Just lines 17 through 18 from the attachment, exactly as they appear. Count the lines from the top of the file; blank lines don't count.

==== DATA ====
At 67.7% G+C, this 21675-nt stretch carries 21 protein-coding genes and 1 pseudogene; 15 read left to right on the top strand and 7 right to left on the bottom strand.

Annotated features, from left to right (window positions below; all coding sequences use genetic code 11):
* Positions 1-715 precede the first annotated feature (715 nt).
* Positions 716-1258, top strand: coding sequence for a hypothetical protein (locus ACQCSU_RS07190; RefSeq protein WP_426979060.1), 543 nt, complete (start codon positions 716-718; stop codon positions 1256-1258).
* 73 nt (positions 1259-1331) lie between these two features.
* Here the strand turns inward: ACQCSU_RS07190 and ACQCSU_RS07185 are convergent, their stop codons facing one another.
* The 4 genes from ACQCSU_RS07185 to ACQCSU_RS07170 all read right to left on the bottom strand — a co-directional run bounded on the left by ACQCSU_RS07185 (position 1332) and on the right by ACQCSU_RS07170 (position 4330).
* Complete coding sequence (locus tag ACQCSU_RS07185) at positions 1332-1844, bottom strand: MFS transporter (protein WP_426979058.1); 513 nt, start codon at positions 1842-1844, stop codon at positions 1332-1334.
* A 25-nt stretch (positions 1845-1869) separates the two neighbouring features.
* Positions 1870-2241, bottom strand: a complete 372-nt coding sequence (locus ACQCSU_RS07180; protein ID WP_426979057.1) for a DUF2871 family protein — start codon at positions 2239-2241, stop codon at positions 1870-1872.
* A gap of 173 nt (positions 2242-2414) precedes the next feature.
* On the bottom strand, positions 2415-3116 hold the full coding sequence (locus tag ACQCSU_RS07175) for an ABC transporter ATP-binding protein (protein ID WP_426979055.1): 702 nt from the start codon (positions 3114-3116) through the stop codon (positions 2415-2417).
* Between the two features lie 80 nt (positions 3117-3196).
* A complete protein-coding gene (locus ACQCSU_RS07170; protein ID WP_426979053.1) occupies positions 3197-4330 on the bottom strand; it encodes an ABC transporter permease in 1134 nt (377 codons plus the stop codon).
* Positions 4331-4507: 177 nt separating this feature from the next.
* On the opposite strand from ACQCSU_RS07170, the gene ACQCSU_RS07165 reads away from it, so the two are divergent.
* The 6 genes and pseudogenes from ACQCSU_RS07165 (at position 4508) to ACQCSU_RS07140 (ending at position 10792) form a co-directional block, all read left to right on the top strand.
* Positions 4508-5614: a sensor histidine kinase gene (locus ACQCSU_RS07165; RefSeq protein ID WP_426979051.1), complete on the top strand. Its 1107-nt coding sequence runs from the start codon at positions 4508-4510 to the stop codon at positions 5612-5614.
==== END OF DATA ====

* The 6 genes and pseudogenes from ACQCSU_RS07165 (at position 4508) to ACQCSU_RS07140 (ending at position 10792) form a co-directional block, all read left to right on the top strand.
* Positions 4508-5614: a sensor histidine kinase gene (locus ACQCSU_RS07165; RefSeq protein ID WP_426979051.1), complete on the top strand. Its 1107-nt coding sequence runs from the start codon at positions 4508-4510 to the stop codon at positions 5612-5614.